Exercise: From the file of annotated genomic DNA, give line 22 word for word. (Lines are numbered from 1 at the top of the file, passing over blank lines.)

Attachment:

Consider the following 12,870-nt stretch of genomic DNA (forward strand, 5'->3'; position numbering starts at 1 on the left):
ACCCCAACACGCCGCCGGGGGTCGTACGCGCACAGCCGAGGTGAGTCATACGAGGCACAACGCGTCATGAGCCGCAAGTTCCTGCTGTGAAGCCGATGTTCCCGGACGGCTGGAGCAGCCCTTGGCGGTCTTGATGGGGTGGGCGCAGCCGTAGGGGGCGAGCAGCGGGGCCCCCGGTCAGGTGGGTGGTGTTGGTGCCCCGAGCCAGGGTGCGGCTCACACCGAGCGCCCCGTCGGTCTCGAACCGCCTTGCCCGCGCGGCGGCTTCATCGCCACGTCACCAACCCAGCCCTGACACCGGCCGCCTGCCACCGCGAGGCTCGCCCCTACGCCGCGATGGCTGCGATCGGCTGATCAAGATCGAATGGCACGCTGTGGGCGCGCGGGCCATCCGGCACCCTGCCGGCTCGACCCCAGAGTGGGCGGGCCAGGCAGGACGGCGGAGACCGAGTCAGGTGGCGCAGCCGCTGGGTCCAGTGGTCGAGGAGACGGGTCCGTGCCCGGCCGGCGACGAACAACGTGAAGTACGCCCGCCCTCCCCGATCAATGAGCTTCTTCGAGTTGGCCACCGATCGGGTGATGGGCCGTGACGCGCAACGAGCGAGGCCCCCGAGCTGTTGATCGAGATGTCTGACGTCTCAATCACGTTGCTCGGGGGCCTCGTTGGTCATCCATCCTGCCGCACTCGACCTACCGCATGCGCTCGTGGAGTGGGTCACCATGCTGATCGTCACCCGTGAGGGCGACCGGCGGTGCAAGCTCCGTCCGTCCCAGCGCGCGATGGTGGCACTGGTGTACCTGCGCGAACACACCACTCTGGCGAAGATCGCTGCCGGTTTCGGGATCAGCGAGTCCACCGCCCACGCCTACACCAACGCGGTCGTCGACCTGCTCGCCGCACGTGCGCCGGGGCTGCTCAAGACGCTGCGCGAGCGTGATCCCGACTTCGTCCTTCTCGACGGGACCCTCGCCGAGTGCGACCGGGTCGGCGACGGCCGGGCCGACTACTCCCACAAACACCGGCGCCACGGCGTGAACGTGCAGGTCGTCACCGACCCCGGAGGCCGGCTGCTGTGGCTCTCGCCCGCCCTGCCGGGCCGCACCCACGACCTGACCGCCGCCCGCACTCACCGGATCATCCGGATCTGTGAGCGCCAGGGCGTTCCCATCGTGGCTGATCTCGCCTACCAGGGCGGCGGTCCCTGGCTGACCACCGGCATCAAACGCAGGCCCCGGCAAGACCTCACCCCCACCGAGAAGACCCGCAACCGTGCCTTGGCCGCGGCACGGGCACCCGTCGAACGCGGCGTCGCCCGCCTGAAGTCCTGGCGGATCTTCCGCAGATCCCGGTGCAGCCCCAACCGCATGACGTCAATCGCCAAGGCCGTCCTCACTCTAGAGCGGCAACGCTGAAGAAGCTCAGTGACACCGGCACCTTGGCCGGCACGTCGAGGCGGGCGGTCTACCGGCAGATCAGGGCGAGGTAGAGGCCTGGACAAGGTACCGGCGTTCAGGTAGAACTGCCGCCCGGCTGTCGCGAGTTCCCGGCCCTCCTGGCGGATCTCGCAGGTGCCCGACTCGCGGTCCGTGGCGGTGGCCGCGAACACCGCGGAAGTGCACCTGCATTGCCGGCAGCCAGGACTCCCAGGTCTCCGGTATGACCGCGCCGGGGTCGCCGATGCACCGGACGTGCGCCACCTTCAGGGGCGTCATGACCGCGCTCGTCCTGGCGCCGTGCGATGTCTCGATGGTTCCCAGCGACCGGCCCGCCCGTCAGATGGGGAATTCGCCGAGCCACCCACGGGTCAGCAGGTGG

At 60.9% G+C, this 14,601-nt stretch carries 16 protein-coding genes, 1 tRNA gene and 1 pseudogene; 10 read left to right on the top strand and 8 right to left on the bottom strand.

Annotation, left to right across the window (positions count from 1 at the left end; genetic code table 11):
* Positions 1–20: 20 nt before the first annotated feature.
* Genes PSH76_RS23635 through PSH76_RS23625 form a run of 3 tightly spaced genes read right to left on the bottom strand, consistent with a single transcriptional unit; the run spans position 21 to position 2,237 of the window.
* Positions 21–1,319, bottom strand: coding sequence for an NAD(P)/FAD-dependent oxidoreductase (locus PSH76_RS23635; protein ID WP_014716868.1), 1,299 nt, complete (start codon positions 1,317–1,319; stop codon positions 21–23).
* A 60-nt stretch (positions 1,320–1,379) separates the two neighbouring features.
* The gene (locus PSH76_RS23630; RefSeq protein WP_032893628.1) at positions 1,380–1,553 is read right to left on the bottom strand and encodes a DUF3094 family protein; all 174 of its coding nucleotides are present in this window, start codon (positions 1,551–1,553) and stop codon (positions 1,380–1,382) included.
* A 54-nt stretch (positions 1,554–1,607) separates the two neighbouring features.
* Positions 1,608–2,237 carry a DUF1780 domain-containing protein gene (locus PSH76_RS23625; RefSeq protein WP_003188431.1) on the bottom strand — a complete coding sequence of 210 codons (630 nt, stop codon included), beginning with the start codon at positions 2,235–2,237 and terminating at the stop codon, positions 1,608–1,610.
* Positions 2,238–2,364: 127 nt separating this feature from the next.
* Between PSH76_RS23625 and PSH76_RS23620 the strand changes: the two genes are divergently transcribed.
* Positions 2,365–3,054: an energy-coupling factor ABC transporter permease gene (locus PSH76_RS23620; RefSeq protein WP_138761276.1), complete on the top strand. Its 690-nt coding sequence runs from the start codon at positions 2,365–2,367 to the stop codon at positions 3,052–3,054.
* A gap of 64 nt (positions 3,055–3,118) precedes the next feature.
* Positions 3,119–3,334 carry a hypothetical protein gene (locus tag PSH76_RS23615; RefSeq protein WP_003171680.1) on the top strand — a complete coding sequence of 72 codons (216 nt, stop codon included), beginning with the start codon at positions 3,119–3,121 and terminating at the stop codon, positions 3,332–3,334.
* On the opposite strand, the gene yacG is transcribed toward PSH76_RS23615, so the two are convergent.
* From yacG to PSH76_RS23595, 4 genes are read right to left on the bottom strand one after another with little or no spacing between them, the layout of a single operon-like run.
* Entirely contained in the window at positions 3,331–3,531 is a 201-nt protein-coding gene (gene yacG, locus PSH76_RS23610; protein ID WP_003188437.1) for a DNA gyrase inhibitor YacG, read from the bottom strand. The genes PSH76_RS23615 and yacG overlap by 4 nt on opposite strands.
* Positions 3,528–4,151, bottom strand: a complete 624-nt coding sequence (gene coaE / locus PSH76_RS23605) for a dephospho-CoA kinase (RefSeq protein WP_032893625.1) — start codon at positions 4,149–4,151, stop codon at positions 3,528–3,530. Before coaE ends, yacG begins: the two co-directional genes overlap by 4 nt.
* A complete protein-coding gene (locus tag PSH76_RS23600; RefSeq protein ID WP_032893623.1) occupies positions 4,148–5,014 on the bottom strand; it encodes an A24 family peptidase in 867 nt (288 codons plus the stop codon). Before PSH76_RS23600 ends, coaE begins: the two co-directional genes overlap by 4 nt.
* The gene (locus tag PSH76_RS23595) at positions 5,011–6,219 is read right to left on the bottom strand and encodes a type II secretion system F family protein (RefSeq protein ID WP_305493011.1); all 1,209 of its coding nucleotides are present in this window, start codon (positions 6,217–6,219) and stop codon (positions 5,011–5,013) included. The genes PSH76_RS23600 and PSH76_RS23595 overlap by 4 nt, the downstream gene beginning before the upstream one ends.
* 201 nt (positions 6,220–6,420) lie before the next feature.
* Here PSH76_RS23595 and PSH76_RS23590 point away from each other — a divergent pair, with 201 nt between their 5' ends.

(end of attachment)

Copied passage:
* The gene (locus tag PSH76_RS23595) at positions 5,011–6,219 is read right to left on the bottom strand and encodes a type II secretion system F family protein (RefSeq protein ID WP_305493011.1); all 1,209 of its coding nucleotides are present in this window, start codon (positions 6,217–6,219) and stop codon (positions 5,011–5,013) included. The genes PSH76_RS23600 and PSH76_RS23595 overlap by 4 nt, the downstream gene beginning before the upstream one ends.